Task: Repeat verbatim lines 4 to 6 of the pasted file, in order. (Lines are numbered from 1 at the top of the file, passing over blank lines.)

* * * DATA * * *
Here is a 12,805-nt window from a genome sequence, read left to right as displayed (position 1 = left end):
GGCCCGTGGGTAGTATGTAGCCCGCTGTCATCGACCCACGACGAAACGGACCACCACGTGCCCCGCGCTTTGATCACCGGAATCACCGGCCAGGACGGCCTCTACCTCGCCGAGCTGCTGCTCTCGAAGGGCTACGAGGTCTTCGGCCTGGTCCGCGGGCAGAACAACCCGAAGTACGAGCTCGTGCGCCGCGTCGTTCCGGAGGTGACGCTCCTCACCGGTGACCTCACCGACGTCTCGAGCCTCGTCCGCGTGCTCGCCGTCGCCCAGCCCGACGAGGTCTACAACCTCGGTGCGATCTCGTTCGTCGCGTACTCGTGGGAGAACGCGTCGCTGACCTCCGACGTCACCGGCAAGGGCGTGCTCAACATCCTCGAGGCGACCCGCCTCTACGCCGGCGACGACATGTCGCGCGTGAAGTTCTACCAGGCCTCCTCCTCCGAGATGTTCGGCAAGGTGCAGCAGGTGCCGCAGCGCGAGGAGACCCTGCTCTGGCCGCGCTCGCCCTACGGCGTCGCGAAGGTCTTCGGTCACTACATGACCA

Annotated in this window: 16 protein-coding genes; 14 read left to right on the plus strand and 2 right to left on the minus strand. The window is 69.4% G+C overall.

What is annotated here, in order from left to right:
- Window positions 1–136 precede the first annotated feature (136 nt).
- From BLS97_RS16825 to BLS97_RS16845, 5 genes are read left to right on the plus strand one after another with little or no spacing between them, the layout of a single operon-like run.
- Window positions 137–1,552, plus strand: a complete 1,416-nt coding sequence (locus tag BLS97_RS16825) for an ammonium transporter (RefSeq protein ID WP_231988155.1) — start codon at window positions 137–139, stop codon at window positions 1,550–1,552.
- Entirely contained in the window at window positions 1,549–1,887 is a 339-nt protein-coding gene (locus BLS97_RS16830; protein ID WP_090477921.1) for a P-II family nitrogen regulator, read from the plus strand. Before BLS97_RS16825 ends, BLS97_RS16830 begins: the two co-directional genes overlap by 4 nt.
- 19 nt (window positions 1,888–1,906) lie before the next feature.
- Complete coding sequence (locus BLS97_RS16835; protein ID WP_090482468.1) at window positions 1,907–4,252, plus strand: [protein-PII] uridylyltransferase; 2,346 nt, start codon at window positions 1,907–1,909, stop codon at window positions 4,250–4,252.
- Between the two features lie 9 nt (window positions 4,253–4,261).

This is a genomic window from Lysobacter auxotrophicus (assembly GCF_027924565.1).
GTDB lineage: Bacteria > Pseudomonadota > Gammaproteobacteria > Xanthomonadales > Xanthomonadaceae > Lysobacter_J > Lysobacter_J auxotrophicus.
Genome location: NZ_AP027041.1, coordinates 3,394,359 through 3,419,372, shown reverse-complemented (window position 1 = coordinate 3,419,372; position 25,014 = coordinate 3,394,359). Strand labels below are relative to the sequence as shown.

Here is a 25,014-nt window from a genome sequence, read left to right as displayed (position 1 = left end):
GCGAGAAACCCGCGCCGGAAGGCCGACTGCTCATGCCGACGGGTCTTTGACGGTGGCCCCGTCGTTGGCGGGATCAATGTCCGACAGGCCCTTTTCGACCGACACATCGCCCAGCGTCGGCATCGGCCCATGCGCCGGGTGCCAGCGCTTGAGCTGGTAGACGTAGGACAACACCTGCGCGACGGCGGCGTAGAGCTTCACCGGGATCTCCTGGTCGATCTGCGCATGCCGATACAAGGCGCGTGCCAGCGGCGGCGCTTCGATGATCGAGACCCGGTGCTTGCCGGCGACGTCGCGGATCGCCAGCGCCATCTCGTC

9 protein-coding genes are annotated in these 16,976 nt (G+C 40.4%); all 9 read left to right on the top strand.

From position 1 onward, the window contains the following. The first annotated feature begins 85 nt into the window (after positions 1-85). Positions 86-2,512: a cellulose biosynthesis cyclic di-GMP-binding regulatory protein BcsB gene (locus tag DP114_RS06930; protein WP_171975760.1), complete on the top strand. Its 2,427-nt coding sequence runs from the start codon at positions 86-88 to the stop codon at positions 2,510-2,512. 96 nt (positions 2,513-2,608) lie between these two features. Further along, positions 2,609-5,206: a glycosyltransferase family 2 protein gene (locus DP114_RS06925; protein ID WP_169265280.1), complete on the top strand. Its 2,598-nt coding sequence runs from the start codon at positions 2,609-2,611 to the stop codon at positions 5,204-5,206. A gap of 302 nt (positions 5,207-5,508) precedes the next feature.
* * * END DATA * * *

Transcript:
What is annotated here, in order from left to right:
- Window positions 1–136 precede the first annotated feature (136 nt).
- From BLS97_RS16825 to BLS97_RS16845, 5 genes are read left to right on the plus strand one after another with little or no spacing between them, the layout of a single operon-like run.